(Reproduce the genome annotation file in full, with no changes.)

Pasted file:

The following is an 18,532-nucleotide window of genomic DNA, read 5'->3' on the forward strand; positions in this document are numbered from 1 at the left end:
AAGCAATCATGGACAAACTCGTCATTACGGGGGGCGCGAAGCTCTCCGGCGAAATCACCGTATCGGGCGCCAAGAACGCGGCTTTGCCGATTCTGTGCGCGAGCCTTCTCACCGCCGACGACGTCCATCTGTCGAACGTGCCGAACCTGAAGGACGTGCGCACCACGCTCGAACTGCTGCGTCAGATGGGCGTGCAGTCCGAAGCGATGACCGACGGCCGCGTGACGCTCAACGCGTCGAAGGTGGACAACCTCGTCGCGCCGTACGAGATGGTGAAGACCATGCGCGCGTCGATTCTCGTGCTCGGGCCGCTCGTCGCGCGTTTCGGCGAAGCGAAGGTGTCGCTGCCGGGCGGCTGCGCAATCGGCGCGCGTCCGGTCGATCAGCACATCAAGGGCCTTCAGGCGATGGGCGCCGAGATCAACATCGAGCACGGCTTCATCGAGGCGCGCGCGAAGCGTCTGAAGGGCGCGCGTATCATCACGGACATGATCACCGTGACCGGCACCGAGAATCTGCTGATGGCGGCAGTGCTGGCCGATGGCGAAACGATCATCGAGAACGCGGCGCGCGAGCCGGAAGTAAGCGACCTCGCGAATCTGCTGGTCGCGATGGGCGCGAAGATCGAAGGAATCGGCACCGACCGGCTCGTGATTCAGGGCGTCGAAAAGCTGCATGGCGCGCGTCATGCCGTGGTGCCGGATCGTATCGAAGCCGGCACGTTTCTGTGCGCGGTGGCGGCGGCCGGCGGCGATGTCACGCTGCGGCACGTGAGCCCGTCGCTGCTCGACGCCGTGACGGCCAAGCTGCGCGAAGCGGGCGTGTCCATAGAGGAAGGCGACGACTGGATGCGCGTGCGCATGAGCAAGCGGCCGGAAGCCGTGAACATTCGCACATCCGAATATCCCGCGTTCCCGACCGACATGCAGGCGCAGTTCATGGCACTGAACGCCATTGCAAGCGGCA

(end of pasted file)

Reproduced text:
The following is an 18,532-nucleotide window of genomic DNA, read 5'->3' on the forward strand; positions in this document are numbered from 1 at the left end:
AAGCAATCATGGACAAACTCGTCATTACGGGGGGCGCGAAGCTCTCCGGCGAAATCACCGTATCGGGCGCCAAGAACGCGGCTTTGCCGATTCTGTGCGCGAGCCTTCTCACCGCCGACGACGTCCATCTGTCGAACGTGCCGAACCTGAAGGACGTGCGCACCACGCTCGAACTGCTGCGTCAGATGGGCGTGCAGTCCGAAGCGATGACCGACGGCCGCGTGACGCTCAACGCGTCGAAGGTGGACAACCTCGTCGCGCCGTACGAGATGGTGAAGACCATGCGCGCGTCGATTCTCGTGCTCGGGCCGCTCGTCGCGCGTTTCGGCGAAGCGAAGGTGTCGCTGCCGGGCGGCTGCGCAATCGGCGCGCGTCCGGTCGATCAGCACATCAAGGGCCTTCAGGCGATGGGCGCCGAGATCAACATCGAGCACGGCTTCATCGAGGCGCGCGCGAAGCGTCTGAAGGGCGCGCGTATCATCACGGACATGATCACCGTGACCGGCACCGAGAATCTGCTGATGGCGGCAGTGCTGGCCGATGGCGAAACGATCATCGAGAACGCGGCGCGCGAGCCGGAAGTAAGCGACCTCGCGAATCTGCTGGTCGCGATGGGCGCGAAGATCGAAGGAATCGGCACCGACCGGCTCGTGATTCAGGGCGTCGAAAAGCTGCATGGCGCGCGTCATGCCGTGGTGCCGGATCGTATCGAAGCCGGCACGTTTCTGTGCGCGGTGGCGGCGGCCGGCGGCGATGTCACGCTGCGGCACGTGAGCCCGTCGCTGCTCGACGCCGTGACGGCCAAGCTGCGCGAAGCGGGCGTGTCCATAGAGGAAGGCGACGACTGGATGCGCGTGCGCATGAGCAAGCGGCCGGAAGCCGTGAACATTCGCACATCCGAATATCCCGCGTTCCCGACCGACATGCAGGCGCAGTTCATGGCACTGAACGCCATTGCAAGCGGCA